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The nation needs approval of the House Democrats’ signature political reform bill to prevent state officials–such as former secretary of state Kris Kobach in her home state–who work to prevent many citizens from casting ballots, says freshman Rep. Sharice Davids (D-Kan.).
“So, you know, I think that HR-1 gets to the heart of what a lot of folks feel is a problem with our government and elected officials which is that we have a lack of trust between our government and the way it’s being operated and the people who depend on our government to make sure that we all have access to opportunity, and when we think about what is the core of that,” Davids says.
“A lot of it has to do with huge amounts of money that are in politics and we need to increase the transparency of that. But it also has to do very acutely and as somebody from Kansas, you know, Kris Kobach was our secretary of state and was notoriously made it hard for people who are eligible to vote. He made it so much harder for folks to get to the ballot box. …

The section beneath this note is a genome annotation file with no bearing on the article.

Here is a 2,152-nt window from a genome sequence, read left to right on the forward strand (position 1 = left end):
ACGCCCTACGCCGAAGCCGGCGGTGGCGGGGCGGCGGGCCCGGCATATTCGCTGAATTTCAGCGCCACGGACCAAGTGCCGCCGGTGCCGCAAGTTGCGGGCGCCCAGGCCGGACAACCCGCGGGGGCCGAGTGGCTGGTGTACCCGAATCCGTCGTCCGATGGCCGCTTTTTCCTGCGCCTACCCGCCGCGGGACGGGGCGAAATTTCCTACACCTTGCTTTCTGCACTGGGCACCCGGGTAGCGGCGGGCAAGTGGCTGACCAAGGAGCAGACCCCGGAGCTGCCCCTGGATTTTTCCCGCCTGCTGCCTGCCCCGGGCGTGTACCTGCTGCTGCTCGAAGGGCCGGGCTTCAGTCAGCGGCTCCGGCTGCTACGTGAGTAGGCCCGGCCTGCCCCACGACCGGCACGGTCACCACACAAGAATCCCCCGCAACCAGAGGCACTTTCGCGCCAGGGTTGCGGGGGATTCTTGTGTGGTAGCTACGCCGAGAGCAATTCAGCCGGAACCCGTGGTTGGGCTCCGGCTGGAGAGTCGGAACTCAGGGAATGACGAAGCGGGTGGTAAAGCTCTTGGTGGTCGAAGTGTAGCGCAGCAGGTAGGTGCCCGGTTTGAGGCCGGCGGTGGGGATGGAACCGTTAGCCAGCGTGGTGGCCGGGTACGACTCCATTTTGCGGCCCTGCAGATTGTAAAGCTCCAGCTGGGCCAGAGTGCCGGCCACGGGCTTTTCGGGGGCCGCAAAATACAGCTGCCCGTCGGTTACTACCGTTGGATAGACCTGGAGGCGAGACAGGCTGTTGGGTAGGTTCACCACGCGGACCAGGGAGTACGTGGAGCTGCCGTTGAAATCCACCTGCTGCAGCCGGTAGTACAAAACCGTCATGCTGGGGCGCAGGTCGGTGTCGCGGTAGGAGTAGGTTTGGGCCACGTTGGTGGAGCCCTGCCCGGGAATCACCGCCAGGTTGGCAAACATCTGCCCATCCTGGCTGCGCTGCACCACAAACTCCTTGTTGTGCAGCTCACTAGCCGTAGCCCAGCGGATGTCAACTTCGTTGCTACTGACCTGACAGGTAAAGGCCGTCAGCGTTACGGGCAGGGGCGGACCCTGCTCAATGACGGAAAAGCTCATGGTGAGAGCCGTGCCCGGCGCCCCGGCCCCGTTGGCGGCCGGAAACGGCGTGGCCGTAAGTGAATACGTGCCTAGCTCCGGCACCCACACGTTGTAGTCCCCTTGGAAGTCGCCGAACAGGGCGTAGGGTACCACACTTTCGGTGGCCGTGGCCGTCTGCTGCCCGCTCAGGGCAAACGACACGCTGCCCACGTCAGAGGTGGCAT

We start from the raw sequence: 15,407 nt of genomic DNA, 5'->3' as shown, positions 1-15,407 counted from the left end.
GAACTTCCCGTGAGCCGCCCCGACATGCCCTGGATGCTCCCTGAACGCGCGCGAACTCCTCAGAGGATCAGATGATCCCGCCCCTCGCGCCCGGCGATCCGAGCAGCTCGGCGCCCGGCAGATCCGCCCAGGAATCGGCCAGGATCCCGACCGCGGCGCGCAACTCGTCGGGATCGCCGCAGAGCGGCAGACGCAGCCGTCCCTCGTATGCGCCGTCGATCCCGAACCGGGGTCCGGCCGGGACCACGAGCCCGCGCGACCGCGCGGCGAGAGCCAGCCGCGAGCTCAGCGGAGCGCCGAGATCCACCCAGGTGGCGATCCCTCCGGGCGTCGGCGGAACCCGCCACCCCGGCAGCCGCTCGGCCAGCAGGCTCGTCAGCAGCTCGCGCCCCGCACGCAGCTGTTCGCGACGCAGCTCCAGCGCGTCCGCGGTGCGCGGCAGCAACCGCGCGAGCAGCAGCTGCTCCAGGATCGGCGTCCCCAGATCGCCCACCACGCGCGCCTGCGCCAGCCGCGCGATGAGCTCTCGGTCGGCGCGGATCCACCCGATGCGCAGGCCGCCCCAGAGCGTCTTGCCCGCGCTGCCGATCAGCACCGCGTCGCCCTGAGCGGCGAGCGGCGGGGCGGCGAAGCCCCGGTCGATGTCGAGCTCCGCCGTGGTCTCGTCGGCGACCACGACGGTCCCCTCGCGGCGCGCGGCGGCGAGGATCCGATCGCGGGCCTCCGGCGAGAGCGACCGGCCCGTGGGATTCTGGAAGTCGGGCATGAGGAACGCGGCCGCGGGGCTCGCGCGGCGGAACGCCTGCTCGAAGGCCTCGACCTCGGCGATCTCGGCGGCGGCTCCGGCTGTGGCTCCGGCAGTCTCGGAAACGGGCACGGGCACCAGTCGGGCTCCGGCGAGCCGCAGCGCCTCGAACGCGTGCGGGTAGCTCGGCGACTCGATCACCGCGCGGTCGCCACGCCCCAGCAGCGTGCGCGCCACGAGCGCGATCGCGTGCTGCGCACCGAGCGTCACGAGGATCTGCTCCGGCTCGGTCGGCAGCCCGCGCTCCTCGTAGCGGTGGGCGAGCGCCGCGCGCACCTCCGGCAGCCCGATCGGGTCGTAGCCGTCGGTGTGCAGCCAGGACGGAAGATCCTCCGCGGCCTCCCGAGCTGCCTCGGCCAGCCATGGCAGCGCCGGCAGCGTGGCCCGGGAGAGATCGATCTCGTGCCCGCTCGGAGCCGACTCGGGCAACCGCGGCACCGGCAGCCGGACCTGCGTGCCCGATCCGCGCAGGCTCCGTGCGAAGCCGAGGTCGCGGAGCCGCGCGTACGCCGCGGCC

“This bill, particularly the piece of H.R.-1 and the part that I’m putting up has a lot to do with making sure that there’s accountability and that every vote counts,” Davids adds. “So if you have someone who is blocking your ability to vote that can you go straight to the Department of Justice and, you know, you have some recourse there to make sure that you’re not being left out of the democratic process. It’s really the foundation of our democracy.”
The bill, designated H.R. 1, the For The People Act, is an overall political reform package, which is a high priority for House Speaker Nancy Pelosi.
The Democratic House is expected to approve the bill easily.
Republican Senate Majority Leader Mitch McConnell has been opposed to the bill from the beginning, however.
“I certainly don’t plan to even bring it to the floor here in the Senate,” McConnell said from the Senate floor.
Asked why he wasn’t giving it a vote, he sniped, “Because I get to decide what we vote on.”